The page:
- NAME: Ruth Bader Ginsburg
- OCCUPATION: Supreme Court Justice
- BIRTH DATE: March 15, 1933 (Age: 80)
- EDUCATION: Cornell University, Harvard University, James Madison High School, Columbia Law School
- PLACE OF BIRTH: Brooklyn, New York
- Maiden Name: Ruth Joan Bader
- Full Name: Ruth Joan Bader Ginsburg
- AKA: Ruth Ginsburg
- AKA: Ruth Bader Ginsburg
- AKA: Ruth Bader
- ZODIAC SIGN: Pisces
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Ruth Bader Ginsburg is a U.S. Supreme Court Justice, the second woman to be appointed to the position.
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Born on March 15, 1933, in Brooklyn, New York, Ruth Bader Ginsburg graduated from Columbia Law School, going on to become a staunch courtroom advocate for the fair treatment of women and working with the ACLU’s Women’s Rights Project. She was appointed by President Carter to the U.S. Court of Appeals in 1980 and was appointed to the Supreme Court by President Clinton in 1993.
Ruth Joan Bader Ginsburg was born Ruth Joan Bader on March 15, 1933, in Brooklyn, New York. The second daughter of Nathan and Cecelia Bader, she grew up in a low-income, working class neighborhood in Brooklyn. Ginsburg's mother, who was a major influence in her life, taught her the value of independence and a good education.
Cecelia herself did not attend college, but instead worked in a garment factory to help pay for her brother's college education, an act of selflessness that forever impressed Ginsburg. At James Madison High School in Brooklyn, Ginsburg worked diligently and excelled in her studies. Sadly, her mother struggled with cancer throughout Ginsburg's high school years, and died the day before Ginsburg's graduation.
Ginsburg graduated from Cornell University in 1954, finishing first in her class. She married Martin D. Ginsburg, also a law student, that same year. The early years of their marriage were challenging, as their first child, Jane, was born shortly after Martin was drafted into the military in 1954. He served for two years and, after his discharge, the couple returned to Harvard where Ginsburg also enrolled.
At Harvard, Ginsburg learned to balance life as a mother and her new role as a law student. She also encountered a very male-dominated, hostile environment, with only eight females in her class of 500. The women were chided by the law school's dean for taking the places of qualified males. But Ginsburg pressed on and excelled academically, eventually becoming the first female member of the prestigious Harvard Law Review.
Then, another challenge: Martin contracted testicular cancer in 1956, requiring intensive treatment and rehabilitation. Ruth Ginsburg attended to her young daughter and convalescing husband, taking notes for him in classes while she continued her own law studies. Martin recovered, graduated from law school, and accepted a position at a New York law firm.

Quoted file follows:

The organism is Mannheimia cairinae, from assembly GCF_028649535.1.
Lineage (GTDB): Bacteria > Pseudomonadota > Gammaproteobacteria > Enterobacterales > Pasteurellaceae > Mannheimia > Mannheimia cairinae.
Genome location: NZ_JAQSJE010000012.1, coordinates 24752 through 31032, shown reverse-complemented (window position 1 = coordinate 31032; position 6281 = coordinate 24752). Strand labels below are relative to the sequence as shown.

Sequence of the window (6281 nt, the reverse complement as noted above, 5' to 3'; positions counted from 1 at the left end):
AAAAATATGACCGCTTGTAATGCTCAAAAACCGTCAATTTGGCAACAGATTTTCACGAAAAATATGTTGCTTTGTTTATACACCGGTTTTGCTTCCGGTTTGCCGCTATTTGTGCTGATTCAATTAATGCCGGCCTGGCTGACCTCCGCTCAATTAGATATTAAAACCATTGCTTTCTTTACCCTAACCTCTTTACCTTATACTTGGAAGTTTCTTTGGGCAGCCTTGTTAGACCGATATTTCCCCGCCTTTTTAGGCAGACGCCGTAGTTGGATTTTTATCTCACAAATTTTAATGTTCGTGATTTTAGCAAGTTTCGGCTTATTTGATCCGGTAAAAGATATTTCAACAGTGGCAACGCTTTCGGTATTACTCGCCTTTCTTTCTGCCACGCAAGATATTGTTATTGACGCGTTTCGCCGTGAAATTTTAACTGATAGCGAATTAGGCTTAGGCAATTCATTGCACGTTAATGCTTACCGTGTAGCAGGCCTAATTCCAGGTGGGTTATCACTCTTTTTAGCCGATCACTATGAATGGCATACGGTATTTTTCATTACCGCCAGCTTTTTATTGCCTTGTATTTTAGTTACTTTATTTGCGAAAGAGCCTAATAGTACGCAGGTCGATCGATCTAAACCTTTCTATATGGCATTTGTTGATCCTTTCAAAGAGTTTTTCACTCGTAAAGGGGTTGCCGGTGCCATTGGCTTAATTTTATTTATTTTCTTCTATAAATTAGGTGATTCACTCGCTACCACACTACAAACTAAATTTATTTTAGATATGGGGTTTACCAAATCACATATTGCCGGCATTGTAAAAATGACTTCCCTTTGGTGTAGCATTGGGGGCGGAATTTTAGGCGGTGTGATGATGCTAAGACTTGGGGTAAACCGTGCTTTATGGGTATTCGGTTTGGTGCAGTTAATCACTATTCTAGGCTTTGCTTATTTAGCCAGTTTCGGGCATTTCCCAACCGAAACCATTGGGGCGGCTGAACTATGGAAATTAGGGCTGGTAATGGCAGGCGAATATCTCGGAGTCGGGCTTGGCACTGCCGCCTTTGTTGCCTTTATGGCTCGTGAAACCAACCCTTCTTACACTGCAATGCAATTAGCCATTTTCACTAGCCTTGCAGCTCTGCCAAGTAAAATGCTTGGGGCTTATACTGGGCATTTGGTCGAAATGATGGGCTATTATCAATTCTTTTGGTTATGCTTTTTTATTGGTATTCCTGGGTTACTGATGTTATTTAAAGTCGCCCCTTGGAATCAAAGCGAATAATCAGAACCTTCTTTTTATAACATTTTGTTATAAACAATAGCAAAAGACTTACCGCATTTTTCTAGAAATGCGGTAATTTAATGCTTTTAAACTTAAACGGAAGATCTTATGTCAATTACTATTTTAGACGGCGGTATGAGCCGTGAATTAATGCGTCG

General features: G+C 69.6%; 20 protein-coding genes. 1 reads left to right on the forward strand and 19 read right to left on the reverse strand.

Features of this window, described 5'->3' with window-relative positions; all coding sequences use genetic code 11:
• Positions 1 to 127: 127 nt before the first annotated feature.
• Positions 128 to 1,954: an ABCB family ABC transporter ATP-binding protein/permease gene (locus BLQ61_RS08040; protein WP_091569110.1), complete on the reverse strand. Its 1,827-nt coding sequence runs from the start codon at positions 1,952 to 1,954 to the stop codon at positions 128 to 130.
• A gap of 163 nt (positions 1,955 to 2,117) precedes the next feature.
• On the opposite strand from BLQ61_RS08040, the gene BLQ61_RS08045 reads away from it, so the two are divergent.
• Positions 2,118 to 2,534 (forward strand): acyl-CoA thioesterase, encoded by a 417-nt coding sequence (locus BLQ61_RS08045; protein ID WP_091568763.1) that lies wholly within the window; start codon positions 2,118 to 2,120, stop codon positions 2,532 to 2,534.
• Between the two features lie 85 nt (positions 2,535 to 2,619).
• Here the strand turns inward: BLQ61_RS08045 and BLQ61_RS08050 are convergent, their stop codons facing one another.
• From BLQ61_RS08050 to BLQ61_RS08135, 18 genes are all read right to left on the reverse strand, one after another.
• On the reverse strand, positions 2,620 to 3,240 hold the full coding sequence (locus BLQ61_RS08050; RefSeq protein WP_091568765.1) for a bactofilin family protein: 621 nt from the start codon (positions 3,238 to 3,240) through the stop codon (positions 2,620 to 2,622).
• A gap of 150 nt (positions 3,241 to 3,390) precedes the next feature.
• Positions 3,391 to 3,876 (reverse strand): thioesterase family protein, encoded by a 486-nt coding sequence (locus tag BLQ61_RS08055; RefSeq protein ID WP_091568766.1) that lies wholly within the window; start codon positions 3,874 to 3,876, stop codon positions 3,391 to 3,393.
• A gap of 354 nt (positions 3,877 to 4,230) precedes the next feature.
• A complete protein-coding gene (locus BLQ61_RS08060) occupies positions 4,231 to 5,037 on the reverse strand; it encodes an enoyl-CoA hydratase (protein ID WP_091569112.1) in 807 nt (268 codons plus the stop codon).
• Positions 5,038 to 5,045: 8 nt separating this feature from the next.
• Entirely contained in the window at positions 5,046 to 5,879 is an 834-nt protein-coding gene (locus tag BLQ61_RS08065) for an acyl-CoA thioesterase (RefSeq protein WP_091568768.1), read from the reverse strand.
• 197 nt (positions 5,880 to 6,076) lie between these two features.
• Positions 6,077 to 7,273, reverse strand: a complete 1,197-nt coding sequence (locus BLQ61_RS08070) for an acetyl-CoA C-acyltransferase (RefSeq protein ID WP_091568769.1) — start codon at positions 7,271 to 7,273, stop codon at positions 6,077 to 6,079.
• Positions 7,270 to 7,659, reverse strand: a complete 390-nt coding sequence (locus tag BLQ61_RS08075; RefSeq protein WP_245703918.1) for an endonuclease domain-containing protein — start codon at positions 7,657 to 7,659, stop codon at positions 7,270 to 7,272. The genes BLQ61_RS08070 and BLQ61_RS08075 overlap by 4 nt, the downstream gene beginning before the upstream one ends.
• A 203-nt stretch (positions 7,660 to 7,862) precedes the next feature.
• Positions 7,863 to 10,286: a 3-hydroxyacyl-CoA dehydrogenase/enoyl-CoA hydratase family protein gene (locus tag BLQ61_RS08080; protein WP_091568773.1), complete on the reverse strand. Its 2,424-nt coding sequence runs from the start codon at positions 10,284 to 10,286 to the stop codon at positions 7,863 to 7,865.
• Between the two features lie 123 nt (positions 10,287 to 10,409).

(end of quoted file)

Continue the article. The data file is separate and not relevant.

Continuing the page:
Ginsburg transferred to Columbia Law School in New York City to join her husband, where she was elected to the school's law review. She graduated first in her class in 1959. Despite her outstanding academic record, however, Ginsburg continued to encounter gender discrimination while seeking employment after graduation.
After clerking for U.S. District Judge Edmund L. Palmieri (1959-'61), Ginsburg taught at Rutgers University Law School (1963-'72) and at Columbia (1972-'80), where she became the school's first female, tenured professor. During the 1970s, she also served as the director of the Women's Rights Project of the American Civil Liberties Union, for which she argued six landmark cases on gender equality before the U.S. Supreme Court.
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Despite all sorts of institutional obstacles, women have continued to reach stratospheric levels of success in a full gamut of professional pursuits, whether as scientists, scribes, educators, governmental leaders, athletes, designers, film directors or performers. Learn more about the plethora of triumphs obtained by our group of trailblazers.
Visit Biography.com's Women's History group to explore more biographies, photos and videos of some the world's most fascinating women.
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When the 19th Amendment was ratified, women were finally given the right to vote, and over the years many courageous women have stepped onto the national political stage as well. In 1916, Jeannette Rankin became the first woman elected to Congress and almost a century later Sonia Sotomayor became the first Latina woman to serve on the Supreme Court. And within the last two decades, the esteemable Hillary Clinton has served as First Lady, a New York senator and Secretary of State. These women, and many more, are setting the stage for the future of female leaders in Washington.
Visit Biography.com's Women's History group to explore more biographies, photos and videos of some the world's most fascinating women."
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